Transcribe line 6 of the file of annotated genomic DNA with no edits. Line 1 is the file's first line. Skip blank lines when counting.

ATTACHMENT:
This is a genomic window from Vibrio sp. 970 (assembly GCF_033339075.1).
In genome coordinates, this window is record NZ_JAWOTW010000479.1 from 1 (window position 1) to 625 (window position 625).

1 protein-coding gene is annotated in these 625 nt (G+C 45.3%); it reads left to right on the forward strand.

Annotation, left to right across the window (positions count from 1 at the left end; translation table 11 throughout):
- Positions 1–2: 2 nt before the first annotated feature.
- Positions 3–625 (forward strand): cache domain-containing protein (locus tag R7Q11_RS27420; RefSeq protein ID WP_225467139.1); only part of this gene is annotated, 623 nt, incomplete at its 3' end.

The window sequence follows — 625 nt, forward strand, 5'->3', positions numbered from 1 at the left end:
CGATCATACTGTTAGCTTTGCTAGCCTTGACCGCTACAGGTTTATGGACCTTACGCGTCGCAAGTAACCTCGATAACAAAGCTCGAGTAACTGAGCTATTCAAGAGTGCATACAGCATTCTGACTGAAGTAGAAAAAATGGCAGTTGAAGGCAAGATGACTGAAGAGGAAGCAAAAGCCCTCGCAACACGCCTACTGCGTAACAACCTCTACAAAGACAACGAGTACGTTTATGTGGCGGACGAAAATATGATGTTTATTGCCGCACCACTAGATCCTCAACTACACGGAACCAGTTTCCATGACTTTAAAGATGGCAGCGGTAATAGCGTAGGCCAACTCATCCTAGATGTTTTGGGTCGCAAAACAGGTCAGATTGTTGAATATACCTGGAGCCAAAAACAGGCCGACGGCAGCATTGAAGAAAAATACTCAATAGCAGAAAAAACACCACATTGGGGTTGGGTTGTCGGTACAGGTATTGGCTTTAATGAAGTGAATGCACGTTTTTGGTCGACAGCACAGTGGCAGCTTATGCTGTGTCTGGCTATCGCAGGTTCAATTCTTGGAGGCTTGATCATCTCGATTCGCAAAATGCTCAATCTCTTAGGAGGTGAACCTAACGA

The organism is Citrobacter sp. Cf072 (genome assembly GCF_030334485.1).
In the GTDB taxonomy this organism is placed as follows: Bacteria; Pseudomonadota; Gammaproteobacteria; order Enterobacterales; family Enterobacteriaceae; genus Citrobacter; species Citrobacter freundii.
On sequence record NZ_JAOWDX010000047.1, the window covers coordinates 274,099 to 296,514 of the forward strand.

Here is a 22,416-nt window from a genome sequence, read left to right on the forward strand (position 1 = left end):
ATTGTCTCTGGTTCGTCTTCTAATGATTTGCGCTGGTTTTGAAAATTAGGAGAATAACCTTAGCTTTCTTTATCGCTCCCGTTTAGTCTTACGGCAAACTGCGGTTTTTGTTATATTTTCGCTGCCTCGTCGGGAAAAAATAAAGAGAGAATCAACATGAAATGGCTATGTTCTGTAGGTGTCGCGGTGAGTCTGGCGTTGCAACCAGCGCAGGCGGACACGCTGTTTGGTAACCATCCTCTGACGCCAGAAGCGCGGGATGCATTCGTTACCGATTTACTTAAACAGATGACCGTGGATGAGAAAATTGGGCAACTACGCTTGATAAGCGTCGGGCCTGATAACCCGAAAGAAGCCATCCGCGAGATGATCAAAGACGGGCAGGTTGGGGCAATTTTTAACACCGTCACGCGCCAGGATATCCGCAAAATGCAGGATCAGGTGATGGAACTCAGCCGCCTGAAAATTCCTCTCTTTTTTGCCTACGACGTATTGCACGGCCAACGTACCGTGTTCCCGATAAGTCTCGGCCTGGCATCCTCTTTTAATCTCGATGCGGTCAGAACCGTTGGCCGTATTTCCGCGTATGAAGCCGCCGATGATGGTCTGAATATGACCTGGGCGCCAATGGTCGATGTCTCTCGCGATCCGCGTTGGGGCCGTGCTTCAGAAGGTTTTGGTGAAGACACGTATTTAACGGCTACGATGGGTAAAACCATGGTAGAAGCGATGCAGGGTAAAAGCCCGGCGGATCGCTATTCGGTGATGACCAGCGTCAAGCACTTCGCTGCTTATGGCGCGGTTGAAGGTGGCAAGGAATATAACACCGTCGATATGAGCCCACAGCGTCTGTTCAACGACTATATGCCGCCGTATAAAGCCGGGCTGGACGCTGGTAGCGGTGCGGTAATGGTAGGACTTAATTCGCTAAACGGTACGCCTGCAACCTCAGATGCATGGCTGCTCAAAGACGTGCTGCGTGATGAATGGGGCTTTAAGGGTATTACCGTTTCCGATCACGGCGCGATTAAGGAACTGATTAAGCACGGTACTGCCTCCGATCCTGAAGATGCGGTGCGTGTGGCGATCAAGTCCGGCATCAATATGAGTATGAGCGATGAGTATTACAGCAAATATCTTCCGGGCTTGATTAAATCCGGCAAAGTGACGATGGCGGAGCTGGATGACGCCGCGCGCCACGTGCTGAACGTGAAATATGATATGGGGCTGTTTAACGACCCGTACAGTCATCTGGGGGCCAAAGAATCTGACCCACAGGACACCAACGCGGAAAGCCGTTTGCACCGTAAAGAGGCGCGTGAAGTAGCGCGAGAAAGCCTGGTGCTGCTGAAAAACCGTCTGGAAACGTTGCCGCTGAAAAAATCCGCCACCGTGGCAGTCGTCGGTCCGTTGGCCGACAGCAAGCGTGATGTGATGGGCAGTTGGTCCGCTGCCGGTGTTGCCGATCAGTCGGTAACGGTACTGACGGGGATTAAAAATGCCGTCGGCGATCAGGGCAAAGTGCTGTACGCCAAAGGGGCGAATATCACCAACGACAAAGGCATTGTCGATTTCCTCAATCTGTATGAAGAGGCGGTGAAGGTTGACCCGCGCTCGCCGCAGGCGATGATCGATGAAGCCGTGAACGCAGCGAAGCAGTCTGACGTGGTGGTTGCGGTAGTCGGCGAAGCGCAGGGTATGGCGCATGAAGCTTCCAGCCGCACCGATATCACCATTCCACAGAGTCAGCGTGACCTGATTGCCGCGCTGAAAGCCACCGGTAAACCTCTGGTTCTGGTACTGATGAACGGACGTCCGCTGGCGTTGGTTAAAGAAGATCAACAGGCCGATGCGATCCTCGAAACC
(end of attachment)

- Positions 3–625 (forward strand): cache domain-containing protein (locus tag R7Q11_RS27420; RefSeq protein ID WP_225467139.1); only part of this gene is annotated, 623 nt, incomplete at its 3' end.